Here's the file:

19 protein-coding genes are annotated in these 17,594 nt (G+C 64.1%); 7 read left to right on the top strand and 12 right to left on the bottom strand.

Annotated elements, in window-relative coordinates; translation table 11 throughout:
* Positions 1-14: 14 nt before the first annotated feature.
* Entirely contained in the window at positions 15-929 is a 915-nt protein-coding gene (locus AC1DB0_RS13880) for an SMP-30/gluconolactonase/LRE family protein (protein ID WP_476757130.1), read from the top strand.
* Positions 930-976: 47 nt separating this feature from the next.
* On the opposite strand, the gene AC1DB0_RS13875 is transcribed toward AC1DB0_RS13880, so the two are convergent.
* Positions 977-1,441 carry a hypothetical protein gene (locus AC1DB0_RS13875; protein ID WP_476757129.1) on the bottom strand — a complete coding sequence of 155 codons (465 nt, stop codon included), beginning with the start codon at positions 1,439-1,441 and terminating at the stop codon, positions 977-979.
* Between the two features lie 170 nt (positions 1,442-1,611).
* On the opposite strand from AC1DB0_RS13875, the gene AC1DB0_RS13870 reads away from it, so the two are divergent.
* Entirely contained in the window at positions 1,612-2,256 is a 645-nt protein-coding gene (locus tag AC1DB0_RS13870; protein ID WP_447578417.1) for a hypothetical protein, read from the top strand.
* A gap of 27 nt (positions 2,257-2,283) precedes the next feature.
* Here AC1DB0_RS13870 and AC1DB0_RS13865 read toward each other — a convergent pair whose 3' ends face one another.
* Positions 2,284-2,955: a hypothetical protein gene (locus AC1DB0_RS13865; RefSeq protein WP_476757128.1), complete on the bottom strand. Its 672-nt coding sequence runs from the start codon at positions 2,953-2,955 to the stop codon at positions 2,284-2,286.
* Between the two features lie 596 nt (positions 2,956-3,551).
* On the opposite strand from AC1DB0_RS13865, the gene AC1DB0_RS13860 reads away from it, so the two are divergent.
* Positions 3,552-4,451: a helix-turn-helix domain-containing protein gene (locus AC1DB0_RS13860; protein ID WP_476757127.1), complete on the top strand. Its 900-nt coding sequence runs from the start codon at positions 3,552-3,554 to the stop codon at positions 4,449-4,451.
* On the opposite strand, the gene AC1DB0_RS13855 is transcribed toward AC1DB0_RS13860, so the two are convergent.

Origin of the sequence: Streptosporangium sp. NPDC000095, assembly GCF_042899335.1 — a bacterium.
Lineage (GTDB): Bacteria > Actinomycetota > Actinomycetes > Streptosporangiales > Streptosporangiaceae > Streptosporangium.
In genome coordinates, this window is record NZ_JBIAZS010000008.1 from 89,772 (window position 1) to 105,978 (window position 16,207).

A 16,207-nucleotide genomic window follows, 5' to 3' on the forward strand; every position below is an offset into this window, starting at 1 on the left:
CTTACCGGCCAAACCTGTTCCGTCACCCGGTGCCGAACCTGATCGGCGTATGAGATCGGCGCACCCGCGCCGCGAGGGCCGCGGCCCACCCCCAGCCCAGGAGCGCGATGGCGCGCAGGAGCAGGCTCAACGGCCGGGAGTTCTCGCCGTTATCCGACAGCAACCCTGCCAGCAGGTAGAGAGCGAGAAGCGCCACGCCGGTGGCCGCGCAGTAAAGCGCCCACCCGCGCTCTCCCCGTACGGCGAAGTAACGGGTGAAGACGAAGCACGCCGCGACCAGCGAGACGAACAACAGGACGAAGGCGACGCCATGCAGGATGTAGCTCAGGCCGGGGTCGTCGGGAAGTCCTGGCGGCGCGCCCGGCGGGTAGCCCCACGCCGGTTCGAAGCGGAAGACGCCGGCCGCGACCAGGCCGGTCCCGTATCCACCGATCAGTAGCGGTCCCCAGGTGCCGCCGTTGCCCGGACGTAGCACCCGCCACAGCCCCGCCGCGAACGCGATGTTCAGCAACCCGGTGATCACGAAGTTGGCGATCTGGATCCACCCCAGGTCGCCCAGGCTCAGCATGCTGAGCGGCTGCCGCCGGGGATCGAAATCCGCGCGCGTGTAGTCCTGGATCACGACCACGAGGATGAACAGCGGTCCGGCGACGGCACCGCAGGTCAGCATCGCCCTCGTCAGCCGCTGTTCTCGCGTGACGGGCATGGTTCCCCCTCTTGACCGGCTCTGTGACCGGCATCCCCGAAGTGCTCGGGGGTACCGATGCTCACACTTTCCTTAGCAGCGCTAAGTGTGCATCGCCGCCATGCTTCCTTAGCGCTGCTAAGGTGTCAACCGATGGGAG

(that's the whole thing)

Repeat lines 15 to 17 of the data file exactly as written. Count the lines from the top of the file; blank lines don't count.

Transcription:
* On the opposite strand from AC1DB0_RS13865, the gene AC1DB0_RS13860 reads away from it, so the two are divergent.
* Positions 3,552-4,451: a helix-turn-helix domain-containing protein gene (locus AC1DB0_RS13860; protein ID WP_476757127.1), complete on the top strand. Its 900-nt coding sequence runs from the start codon at positions 3,552-3,554 to the stop codon at positions 4,449-4,451.
* On the opposite strand, the gene AC1DB0_RS13855 is transcribed toward AC1DB0_RS13860, so the two are convergent.